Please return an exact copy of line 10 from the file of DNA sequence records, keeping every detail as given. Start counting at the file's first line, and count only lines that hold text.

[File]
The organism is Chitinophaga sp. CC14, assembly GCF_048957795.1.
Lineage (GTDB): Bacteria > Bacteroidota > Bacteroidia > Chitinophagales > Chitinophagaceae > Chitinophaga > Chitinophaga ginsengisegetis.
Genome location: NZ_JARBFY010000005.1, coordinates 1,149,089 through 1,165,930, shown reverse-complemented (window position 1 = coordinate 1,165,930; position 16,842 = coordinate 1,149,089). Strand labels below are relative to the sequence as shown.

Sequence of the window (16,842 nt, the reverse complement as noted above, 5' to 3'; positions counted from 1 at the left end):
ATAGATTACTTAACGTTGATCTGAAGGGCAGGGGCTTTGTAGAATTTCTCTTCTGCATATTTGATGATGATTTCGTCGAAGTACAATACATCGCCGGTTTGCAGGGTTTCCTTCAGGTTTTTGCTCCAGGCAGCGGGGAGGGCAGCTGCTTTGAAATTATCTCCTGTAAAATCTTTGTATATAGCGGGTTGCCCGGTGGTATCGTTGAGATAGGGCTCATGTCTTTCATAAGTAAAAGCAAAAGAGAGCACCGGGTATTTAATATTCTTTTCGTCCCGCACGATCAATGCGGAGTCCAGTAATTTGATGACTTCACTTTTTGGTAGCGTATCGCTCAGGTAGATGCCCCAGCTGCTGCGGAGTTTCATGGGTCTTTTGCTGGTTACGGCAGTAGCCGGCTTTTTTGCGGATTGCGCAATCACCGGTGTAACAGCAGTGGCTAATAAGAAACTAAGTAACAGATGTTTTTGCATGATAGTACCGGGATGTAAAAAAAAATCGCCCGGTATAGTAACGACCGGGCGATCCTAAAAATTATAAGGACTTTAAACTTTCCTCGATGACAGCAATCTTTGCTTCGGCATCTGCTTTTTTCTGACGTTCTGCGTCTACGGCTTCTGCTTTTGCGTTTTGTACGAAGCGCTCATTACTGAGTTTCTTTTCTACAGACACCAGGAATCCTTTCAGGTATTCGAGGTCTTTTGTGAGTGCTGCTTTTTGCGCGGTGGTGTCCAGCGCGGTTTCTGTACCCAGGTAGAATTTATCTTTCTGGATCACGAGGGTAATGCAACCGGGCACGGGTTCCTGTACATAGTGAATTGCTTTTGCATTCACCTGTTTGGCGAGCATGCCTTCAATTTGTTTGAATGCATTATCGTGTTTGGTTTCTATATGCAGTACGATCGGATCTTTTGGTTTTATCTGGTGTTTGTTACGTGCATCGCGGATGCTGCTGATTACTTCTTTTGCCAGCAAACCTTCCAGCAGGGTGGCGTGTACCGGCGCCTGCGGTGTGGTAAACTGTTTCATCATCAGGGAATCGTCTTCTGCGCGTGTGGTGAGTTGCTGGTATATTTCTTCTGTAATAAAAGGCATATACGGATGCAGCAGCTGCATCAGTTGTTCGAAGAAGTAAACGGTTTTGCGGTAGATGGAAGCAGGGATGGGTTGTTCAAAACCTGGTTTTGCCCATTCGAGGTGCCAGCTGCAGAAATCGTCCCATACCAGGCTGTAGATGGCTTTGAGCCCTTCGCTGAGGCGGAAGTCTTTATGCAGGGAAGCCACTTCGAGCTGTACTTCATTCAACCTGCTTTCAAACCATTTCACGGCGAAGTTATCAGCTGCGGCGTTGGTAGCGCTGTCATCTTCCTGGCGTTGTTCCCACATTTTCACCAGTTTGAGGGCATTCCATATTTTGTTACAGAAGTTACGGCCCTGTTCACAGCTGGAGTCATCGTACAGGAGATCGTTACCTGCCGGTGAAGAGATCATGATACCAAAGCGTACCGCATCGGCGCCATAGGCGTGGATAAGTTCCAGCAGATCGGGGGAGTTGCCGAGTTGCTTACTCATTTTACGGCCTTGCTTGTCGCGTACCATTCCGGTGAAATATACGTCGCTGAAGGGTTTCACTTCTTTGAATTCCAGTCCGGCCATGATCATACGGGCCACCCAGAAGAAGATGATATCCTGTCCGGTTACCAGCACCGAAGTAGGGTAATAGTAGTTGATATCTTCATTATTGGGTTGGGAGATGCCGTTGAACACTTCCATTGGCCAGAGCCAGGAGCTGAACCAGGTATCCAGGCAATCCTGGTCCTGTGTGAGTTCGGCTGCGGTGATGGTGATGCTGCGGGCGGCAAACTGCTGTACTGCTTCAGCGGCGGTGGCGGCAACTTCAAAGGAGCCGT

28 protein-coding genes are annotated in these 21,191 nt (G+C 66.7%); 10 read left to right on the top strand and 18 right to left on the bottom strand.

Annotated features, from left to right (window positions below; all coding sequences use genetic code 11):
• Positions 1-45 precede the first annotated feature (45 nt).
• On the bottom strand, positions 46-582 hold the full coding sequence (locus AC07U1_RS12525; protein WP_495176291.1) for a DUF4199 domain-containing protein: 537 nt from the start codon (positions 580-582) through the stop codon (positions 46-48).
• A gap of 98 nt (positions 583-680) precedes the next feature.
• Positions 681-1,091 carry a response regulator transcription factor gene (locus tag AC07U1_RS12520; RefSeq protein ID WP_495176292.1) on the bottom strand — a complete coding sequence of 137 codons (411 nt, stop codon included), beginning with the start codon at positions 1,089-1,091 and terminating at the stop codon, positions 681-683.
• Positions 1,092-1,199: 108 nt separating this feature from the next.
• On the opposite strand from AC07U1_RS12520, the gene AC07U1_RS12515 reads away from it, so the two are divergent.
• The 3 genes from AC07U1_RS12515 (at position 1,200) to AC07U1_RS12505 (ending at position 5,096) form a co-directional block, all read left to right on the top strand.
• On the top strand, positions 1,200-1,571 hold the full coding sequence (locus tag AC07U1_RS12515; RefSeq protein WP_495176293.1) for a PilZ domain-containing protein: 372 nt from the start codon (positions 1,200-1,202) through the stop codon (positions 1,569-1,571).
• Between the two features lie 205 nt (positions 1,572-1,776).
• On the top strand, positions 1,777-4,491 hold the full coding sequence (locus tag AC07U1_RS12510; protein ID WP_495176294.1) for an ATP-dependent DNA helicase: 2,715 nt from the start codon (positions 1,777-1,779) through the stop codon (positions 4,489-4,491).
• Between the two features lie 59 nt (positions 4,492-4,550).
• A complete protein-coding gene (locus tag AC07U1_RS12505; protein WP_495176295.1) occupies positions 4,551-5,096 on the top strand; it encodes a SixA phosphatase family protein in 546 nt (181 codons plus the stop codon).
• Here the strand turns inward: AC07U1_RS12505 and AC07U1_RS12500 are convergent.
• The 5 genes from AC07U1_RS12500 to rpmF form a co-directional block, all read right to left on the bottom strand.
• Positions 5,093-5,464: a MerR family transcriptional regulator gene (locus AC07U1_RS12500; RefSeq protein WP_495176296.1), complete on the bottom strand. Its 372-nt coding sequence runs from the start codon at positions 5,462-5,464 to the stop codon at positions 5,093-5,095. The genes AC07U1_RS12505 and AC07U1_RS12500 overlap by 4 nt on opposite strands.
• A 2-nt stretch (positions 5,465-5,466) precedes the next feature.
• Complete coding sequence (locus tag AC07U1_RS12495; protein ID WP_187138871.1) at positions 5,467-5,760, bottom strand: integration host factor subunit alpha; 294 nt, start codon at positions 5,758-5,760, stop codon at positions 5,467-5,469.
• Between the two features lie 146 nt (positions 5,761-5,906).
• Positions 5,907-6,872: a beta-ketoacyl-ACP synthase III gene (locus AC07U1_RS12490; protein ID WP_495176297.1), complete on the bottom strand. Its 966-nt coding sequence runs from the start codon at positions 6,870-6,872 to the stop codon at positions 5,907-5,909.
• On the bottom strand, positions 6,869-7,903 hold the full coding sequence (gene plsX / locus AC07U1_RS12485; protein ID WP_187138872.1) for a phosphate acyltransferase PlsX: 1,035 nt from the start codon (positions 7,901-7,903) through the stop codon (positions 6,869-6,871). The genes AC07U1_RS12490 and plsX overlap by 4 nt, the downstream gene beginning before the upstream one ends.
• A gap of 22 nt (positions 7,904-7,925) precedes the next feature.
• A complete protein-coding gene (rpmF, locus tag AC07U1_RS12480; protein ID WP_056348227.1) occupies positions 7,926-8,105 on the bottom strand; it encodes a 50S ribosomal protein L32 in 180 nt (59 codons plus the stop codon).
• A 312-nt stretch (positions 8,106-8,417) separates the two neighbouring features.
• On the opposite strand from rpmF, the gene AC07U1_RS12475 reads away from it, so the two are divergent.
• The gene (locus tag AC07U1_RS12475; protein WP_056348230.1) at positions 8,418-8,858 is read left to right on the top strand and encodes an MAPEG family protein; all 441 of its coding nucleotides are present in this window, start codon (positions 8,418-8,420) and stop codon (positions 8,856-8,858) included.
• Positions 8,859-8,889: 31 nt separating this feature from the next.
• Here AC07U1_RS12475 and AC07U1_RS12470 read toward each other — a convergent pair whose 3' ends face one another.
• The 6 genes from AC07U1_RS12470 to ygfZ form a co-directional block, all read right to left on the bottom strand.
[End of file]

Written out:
• A gap of 98 nt (positions 583-680) precedes the next feature.